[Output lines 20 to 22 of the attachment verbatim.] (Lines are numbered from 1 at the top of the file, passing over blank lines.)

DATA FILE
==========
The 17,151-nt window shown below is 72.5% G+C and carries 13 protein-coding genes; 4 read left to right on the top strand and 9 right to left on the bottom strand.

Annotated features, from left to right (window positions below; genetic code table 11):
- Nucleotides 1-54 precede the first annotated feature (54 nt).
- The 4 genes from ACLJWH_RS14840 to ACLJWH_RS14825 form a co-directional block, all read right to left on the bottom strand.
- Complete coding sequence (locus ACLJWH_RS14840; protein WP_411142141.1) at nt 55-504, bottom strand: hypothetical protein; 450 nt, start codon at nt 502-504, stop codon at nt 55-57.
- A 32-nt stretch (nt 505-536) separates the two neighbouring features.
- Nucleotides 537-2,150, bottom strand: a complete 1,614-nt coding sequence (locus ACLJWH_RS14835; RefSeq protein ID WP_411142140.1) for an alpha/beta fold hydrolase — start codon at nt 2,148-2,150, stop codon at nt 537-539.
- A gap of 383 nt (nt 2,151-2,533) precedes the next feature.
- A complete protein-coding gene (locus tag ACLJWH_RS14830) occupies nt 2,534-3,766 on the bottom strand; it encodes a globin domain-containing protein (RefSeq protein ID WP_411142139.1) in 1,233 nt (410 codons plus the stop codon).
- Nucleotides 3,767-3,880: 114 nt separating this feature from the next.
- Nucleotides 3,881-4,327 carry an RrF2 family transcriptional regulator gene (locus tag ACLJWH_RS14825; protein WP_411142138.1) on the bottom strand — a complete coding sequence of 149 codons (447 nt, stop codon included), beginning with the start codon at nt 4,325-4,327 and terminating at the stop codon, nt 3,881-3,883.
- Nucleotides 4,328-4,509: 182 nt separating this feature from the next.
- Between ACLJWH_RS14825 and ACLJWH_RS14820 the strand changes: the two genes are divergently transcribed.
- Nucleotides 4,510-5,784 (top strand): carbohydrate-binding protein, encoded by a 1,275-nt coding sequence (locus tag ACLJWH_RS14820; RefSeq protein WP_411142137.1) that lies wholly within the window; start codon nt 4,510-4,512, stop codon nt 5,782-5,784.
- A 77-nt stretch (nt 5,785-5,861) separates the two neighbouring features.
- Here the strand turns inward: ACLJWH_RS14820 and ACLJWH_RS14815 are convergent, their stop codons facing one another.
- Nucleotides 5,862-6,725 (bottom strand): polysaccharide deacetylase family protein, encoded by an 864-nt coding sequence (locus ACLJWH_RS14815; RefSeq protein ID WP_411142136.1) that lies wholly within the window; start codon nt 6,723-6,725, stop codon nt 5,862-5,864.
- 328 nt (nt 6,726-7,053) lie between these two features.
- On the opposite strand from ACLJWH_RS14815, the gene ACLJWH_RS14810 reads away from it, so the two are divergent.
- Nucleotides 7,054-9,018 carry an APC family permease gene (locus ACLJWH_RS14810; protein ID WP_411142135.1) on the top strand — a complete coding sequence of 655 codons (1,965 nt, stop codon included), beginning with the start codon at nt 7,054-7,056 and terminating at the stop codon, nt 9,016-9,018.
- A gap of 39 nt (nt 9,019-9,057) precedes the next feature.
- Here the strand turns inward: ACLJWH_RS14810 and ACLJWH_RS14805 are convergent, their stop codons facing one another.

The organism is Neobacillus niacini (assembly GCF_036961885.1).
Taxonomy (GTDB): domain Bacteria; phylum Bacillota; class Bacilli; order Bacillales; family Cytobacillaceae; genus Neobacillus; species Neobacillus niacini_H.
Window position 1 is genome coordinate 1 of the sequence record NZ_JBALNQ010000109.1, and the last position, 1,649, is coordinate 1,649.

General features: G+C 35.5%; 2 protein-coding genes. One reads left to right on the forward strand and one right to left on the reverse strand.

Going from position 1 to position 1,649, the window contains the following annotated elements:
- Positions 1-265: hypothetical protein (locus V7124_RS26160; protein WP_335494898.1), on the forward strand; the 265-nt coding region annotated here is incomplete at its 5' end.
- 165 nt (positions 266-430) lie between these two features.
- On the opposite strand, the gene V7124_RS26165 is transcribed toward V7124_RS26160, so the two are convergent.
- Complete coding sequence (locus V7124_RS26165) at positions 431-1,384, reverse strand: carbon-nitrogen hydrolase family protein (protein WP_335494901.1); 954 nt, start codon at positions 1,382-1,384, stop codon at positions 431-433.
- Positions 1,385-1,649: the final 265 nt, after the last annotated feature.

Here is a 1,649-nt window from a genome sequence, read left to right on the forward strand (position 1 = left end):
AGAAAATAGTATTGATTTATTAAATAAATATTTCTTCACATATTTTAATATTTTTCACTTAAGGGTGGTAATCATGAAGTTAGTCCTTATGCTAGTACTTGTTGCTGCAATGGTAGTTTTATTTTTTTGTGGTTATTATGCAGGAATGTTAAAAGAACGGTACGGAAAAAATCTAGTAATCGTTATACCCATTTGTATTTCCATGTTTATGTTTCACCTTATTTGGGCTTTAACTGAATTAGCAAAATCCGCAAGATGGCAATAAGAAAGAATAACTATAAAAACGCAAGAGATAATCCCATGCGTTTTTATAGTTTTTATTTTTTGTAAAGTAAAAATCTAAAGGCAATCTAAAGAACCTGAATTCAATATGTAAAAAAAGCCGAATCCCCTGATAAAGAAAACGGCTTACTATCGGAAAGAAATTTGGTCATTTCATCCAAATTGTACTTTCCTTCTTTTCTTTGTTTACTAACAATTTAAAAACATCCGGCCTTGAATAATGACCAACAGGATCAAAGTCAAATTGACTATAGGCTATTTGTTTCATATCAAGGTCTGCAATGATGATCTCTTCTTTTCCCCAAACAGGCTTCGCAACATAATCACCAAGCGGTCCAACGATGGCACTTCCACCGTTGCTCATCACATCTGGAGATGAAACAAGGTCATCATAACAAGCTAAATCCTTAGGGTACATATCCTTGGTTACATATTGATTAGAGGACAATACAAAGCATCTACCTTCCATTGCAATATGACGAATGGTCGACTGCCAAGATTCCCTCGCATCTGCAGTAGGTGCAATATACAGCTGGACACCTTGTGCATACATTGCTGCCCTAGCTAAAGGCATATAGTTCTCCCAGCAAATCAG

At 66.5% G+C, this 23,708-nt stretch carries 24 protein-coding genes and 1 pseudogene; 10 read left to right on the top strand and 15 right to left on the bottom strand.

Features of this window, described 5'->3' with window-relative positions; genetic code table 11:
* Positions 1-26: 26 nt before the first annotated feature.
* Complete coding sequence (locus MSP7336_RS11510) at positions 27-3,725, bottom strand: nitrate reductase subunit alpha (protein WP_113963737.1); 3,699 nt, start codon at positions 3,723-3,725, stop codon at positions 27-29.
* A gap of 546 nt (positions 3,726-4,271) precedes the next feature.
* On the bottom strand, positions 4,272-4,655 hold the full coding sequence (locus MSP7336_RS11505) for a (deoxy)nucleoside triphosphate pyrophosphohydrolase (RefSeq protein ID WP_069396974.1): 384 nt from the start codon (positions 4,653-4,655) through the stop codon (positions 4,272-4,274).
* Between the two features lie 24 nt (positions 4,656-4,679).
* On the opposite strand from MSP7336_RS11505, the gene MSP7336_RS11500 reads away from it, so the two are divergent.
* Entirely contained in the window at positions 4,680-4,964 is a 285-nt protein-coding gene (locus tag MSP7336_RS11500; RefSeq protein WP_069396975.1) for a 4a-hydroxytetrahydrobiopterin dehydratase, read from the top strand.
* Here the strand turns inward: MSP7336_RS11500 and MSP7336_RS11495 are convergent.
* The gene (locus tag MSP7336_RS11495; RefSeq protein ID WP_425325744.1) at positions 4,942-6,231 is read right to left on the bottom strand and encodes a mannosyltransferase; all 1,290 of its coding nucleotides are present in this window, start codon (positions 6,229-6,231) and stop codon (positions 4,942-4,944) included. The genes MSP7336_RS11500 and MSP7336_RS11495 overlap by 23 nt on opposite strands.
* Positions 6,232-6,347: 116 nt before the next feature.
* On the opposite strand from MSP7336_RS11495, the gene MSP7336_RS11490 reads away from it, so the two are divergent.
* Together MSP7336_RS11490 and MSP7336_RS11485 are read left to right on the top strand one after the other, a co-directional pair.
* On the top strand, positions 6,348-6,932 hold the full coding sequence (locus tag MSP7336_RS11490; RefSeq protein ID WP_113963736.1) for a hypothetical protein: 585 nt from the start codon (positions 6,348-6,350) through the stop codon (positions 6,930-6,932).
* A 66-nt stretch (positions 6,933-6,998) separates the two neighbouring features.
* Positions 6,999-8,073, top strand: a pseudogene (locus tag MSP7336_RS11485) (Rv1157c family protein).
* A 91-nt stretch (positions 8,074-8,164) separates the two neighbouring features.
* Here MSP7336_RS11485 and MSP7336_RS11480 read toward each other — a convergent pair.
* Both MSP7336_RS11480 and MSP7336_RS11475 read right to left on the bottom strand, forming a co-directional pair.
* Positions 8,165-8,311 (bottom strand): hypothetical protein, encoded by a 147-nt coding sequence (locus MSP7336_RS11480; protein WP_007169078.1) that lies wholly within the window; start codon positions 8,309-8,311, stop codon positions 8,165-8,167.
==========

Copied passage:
- Nucleotides 7,054-9,018 carry an APC family permease gene (locus ACLJWH_RS14810; protein ID WP_411142135.1) on the top strand — a complete coding sequence of 655 codons (1,965 nt, stop codon included), beginning with the start codon at nt 7,054-7,056 and terminating at the stop codon, nt 9,016-9,018.
- A gap of 39 nt (nt 9,019-9,057) precedes the next feature.
- Here the strand turns inward: ACLJWH_RS14810 and ACLJWH_RS14805 are convergent, their stop codons facing one another.